While the world has a demand for intellectual capital, and products and services that are based around the sort of innovation that New Zealanders are well poised to deliver, it’s still astonishing that this sector contributes under 10 per cent to our GDP. It should be doing twice that.
   It should have been grown a long time ago, certainly since the late 1990s when I had begun banging on about it.
   I certainly wasn’t the first, not by a long shot.
   Any effort like this must be coordinated, as any venture: both private and public sectors need to be geared to this reality. But the Government acts as though it doesn’t matter if we keep slipping behind, or if we get locked in to industries as a result of TPPA.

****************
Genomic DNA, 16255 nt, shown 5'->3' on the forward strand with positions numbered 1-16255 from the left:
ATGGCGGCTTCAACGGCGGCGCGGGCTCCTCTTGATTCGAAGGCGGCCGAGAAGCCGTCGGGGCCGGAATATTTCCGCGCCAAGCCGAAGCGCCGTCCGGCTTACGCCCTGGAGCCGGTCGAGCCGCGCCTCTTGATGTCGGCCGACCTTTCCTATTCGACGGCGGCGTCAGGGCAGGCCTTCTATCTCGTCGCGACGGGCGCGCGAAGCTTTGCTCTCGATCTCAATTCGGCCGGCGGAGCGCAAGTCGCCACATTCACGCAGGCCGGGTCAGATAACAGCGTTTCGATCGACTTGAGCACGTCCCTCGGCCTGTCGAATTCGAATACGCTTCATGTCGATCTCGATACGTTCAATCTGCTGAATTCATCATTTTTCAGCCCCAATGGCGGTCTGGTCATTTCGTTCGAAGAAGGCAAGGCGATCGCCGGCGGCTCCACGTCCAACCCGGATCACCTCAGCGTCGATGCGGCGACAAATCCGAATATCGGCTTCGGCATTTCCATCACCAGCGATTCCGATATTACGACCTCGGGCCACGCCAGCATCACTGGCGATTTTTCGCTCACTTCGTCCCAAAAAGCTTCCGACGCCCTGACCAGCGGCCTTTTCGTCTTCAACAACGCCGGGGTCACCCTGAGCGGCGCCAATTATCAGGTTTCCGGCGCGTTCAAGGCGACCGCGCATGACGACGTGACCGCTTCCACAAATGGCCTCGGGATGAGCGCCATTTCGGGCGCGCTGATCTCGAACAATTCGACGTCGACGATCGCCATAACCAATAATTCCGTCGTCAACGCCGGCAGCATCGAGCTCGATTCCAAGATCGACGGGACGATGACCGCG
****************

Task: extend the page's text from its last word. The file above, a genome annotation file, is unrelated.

Singapore might not be perfect politically—as Mr Brown’s blog details—but there is much to admire about its willingness to embrace intellectual capital as a means of economic growth.
   The negative growth we have had over the last few years—and Labour’s complacency during the good years before that—is going to lead to a credit crisis in the future, no matter what the credit-rating agencies say. The earthquake as only hastened this date.
   It’s not unbridled growth I’m talking about here. I am referring to us getting our fair share of the pie rather than ‘make the pie higher’, with the independent thinking I have seen New Zealanders being capable of, time and time again.